The long-overdue facelift of Wheat Ridge High School is finally about to happen. The heart of the community since it was built in 1957, its face is largely unchanged since that time. The bond money voted in years ago is being put to use at last, with the final project expected to be completed by 2025.
“Knowing that portions of the building need to be upgraded to make it more appealing from the outside is something we are eager to see,” said Jason Campbell, the school’s Athletic/Activities Director as well as an Assistant Principal. “We have plans to drastically change the exterior of the school, create a new, secure main entrance, to create a common area, get new turf and lights on the practice field, make improvements to the library and to spruce up the gymnasium. We feel like the changes will help really help to attract new students to the school as well as to give our kids and staff a feeling of having the outside of the building matching the greatness on the inside.”
Campbell is one of the strongest champions of the “one school, one community” philosophy. We have a unique situation here in Wheat Ridge in that our city has the one school to rally around. His love for the school reaches beyond the school walls.
“I am all about building community, so I will always reach out so that the greater Wheat community knows the amazing things the students and staff are doing.”
While everyone is incredibly excited about the project, Campbell notes that much of the scope of the plan has been lost to budget and cost increases.
“A big sacrifice has been the upgrades to the auditorium. We need that area to match the new look with the new entrance and commons area and library… and it just isn’t in the cards with this budget now. But it is important to know that just because we are not getting everything we want and need, our work isn’t done. We are still finding ways to make the changes.”
Campbell and Assistant Principal Jennifer Marquez are big proponents of an effort to help fund a new auditorium in the hopes of making the project complete. Marquez emphasized the importance of the role of the auditorium.
“We want the building to become a community hub,” she said. “When new students and their families come to Wheat Ridge High, they are welcomed into the auditorium. It is one of the most important first impressions of our school. It is where families first meet their kid’s principal, it is where we have showcases and parent/teacher conferences…”
“We also would really like to host more events in the school and to be able to do so in an area that we can be proud of. We talk alot about ‘equitable practices’ here with the students and the fact that our school seems to be at the bottom of the list of upgrades… that doesn’t reflect the ideal of equitable practice and it is tough to try to explain that to the students.”
Upon touring the school with Principal Jeff Fugita, it became obvious that there is so much more to be done.
“Many of the bond dollars are going towards things that most will not see,” Fugita explained. “Maintenance things like the enormous roof, the electrical to accommodate the first new HVAC system, a secured entrance, carpet and paint… Those items are taking up a large portion of the funds.”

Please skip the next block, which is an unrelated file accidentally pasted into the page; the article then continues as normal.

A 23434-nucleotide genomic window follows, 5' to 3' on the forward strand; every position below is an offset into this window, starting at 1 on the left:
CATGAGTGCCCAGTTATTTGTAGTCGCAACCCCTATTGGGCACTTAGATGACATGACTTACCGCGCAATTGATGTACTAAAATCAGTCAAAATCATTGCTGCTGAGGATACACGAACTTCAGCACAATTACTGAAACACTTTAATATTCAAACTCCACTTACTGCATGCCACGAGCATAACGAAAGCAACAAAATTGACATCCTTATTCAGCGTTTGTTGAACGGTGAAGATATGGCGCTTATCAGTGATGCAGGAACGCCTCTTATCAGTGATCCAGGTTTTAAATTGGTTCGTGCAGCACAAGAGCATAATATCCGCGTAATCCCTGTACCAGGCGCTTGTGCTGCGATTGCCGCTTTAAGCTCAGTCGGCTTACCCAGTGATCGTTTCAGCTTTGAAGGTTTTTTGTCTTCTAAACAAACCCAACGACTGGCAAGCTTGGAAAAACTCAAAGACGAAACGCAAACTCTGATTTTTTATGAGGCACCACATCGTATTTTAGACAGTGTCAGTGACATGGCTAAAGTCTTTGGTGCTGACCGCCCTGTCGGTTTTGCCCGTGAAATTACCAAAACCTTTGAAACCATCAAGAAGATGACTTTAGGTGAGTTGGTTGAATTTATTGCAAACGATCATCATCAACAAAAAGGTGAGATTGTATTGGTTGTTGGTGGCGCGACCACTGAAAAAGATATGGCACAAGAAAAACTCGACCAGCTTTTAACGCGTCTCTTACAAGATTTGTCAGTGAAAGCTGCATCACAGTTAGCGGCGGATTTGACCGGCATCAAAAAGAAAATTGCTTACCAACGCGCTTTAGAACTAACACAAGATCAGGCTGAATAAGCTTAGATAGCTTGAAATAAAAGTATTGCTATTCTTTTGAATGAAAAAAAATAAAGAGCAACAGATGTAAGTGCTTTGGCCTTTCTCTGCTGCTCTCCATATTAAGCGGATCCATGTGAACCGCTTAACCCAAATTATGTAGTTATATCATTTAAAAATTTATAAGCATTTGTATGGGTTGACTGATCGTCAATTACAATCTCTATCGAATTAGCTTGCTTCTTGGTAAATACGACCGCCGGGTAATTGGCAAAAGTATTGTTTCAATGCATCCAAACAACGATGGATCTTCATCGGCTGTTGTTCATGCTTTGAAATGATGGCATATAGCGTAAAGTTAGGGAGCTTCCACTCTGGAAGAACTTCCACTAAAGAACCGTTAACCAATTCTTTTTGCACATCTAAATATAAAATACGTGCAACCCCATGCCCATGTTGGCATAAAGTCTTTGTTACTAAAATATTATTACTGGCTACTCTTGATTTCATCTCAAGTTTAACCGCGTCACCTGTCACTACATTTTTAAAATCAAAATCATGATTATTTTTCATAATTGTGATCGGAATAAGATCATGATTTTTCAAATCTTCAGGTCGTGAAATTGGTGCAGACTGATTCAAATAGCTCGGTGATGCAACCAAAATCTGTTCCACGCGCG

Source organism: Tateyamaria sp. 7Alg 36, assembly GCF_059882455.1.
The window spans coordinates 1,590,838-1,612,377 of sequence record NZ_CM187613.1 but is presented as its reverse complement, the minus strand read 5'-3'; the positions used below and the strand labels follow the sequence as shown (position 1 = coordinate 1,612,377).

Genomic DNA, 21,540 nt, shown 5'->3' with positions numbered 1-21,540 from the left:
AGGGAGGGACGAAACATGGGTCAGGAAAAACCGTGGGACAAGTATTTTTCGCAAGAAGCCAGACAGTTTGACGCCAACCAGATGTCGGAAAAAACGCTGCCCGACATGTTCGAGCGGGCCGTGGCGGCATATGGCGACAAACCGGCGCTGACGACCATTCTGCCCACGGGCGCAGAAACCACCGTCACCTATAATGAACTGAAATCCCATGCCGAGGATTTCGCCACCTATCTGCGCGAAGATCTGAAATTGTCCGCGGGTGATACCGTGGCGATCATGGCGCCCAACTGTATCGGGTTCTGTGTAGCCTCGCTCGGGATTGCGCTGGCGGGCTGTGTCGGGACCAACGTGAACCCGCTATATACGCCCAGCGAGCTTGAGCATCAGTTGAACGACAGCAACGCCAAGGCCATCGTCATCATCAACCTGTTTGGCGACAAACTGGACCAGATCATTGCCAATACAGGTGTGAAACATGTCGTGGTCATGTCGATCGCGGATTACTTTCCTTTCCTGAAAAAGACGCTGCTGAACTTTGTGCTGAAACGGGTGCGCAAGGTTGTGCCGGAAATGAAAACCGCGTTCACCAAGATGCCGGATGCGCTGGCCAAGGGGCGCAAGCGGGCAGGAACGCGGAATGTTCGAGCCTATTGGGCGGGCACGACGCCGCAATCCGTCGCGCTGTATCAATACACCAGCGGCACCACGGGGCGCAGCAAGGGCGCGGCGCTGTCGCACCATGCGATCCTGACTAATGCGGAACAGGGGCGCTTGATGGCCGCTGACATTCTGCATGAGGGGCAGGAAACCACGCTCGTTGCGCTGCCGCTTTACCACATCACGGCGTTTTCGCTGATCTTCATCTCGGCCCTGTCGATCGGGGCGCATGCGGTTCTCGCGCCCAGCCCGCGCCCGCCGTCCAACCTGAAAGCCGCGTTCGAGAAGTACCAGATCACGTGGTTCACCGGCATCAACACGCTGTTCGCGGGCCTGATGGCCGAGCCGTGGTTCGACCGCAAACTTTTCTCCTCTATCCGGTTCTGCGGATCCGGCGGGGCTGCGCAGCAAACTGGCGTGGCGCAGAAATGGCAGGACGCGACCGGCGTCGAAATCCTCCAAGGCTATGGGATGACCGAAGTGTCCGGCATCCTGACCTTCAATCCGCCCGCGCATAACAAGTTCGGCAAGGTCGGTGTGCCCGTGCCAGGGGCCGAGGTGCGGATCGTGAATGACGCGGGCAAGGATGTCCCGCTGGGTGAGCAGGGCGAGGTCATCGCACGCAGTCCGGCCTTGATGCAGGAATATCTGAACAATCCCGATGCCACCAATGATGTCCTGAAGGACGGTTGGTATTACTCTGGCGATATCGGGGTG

While Fugita is quick to say how grateful the school is for the bond funds, he is also very transparent about the scope of needs.
“For whatever reason, Wheat Ridge seems to be one of the last projects down the line when it comes to bond fund allocations. We are originally given a certain amount of money, but as projects before us are completed and go over budget, it chips away at the funds available to us. Then, you add in the leaps in costs that have happened in the last three years and that money we still do have isn’t going nearly as far. We have had to drastically cut back on our original plans.
“We really need the entire scope of the original plan and then some. To see new schools all around us while our own building has such significant needs, it is disheartening. The students, staff and community that love this school deserve more.”
Fugita was clear in how he feels the community can help.
“Write to the school board to make those voices heard,” he said. “Ask to make Wheat Ridge High School a priority. We also are incredibly grateful for any community donations. Money sent directly to the school is spent exactly where it is intended.”
There is also a program being formulated now that would allow the community to purchase bricks for building projects that are still needed.
In addition, Campbell explains, “We are going to have an opportunity for our community to purchase placards that would be on display in the new auditorium, similar to a brick purchase type of funding. We are really excited about that and hope to get that going in the next year. It will be great to reach out and get the community on board with future projects here.”
All of the administrators agree with the sentiment from Marquez when she said, “The heart of the school is inside the school. It is time for the outside to match how we feel about this school on the inside.”
Fugita echoes that in saying, “Having these upgrades will continue to help feed that pride that we have here as a school community. We are incredibly grateful to the community for supporting the bond that made these and future improvements possible.”
Read upcoming editions of the Neighborhood Gazette for news on construction and new funding efforts, as well as how the funding shortfall developed after voters approved a bond issue in 2018.